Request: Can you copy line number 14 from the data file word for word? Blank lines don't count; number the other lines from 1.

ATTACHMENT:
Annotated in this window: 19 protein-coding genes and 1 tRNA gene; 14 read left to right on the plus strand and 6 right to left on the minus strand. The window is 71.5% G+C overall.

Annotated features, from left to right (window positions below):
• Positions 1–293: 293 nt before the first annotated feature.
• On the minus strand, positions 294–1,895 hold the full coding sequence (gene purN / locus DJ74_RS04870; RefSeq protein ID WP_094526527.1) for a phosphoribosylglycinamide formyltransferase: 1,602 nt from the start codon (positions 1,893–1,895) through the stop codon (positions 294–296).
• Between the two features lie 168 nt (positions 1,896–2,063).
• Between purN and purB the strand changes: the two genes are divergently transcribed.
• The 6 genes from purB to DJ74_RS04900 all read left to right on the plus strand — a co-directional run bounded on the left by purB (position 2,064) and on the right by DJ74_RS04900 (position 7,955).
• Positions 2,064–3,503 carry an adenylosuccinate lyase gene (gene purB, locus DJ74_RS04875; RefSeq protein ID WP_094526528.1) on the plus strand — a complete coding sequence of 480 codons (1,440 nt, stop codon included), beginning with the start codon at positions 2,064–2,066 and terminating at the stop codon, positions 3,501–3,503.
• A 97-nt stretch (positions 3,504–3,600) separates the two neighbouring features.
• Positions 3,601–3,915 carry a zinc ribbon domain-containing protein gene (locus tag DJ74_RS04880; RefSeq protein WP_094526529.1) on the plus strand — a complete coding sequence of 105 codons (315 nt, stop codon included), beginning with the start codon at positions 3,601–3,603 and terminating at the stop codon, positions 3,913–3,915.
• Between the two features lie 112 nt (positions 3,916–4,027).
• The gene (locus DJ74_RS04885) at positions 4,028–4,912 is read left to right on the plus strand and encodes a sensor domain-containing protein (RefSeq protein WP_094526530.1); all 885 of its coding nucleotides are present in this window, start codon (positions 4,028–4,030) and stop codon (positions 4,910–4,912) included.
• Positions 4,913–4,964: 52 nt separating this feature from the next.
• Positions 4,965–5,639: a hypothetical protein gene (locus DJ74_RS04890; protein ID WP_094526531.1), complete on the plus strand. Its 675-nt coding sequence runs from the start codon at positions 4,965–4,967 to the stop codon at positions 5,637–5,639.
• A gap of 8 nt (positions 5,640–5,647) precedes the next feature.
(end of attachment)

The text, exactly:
• Positions 4,965–5,639: a hypothetical protein gene (locus DJ74_RS04890; protein ID WP_094526531.1), complete on the plus strand. Its 675-nt coding sequence runs from the start codon at positions 4,965–4,967 to the stop codon at positions 5,637–5,639.